We need some kind of update I think after that break in transmission due the breakdown in communication with Molly the sow which sent me into a bit of a spin. So here goes.
My hand hurts and is still a bit swollen but is getting better fast. I was down for a few days but my energy has returned and once I have finished this course of bloody antibiotics bombarding my system I will feel better. I am hitting probiotics hard but this low grade nausea drags a girl down. Molly is still a bit stand offish but not aggressive. So I think our relationship will repair post-attack.
John has sown oats and barley ( basically whatever I had laying about ) in the Rathouse paddock, the Middle Field and Pats Paddock. Of course the chickens are thrilled to bits!
The Quack House ( thank you to ‘someone’ who suggested that name ) is still in transition. I will line the floor in a tarp – ducks are very messy in a wet way so being able to drag the whole mess out and dump it once a week is very appealing. Plus I have a tarp already and stall mats are expensive. John will put windows in the doors so they get the sunrise sun. They need light to trigger laying.
This ( below) is a rather interesting shot or an awful one I am not sure. You can see the babies sleeping in the red light. For the first time yesterday evening all the piglets were out drinking vigorously at the same time. It seems to me they have been slow to really start up.
As usual yesterday being day three I raised the piglets hot light slightly and gave iron to the sleepy ones. This was a painful job with my left hand being so awkward and trying not to upset Mama Molly further.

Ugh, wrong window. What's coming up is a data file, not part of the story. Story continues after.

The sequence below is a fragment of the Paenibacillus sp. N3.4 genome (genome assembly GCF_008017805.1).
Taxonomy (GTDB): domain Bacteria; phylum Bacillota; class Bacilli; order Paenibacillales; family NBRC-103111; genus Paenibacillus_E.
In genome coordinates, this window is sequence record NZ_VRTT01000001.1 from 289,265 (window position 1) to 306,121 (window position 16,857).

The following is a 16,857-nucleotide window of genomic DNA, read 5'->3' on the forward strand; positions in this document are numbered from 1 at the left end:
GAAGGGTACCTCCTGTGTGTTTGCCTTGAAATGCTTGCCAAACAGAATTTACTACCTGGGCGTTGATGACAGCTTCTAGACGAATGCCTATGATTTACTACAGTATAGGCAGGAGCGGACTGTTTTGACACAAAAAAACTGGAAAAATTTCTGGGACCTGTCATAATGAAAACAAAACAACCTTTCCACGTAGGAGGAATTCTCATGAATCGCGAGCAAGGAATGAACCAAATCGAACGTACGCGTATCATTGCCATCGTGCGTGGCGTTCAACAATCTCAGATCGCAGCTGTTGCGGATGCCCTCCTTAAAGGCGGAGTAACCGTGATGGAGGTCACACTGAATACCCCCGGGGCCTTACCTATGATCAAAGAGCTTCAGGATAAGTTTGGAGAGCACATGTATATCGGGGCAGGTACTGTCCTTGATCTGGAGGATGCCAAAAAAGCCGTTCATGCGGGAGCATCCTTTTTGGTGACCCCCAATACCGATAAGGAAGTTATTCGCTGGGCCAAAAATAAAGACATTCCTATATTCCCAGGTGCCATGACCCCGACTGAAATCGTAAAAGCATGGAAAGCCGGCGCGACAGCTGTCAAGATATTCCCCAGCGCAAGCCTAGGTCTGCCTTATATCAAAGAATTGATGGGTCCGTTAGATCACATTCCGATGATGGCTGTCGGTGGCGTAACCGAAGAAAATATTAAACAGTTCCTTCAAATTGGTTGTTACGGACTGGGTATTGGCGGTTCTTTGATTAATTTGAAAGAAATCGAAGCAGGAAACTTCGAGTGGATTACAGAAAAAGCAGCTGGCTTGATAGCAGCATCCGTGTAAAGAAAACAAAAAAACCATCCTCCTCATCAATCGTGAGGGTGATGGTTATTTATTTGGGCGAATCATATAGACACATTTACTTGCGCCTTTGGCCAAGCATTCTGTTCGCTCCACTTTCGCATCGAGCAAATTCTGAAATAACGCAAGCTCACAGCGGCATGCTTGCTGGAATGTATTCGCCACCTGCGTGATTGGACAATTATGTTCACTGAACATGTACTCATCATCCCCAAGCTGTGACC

Hopefully now being day four? they should start drinking for longer and put on some weight. The wind is not blowing anymore either so their outside door is open again. Light and air are so important to little beings. There are still eight.
Aunty Del and Tia are doing well. Both udders slowly growing – we are on the last of the hay but they have been grazing the West Bank which I closed in the middle of last summer. Today John will begin to electric fence off the growing fields, creating a corridor so they can safely get to the Dairy Mistress field where the second field of standing hay awaits without grazing the other fields along the way.
The pasture is growing at last but most of it will not be ready to graze for at least 6 weeks. This time of year is a tough time for feed. This week if it looks warm I will also top sow some sorghum into some of the grazing fields to try and get some good feed started.
Farm food of any sort is hard to come by at this time of year.
The ducks are laying eleven eggs a day now and the chickens almost three dozen so my weekly paycheck begins. I have also begun to sell the big hogs.
I hope to finish the asparagus mulching today – that job was interrupted by my incident with Molly. I will just work slowly down there – the asparagus might start popping up soon. The asparagus is an important spring revenue.
I will take the big truck this morning and go off to buy more feed. My hand and back are holding me back a bit but I can still drive.
The new chicks are doing very well. In the next few days they will move from the brooder to the bigger enclosure. They are lovely fat wee chickens.
I think that is all?
It is misty outside this morning which is nice for my guests. Misty mornings are my next favorite after sunny ones.
I hope you have a lovely day.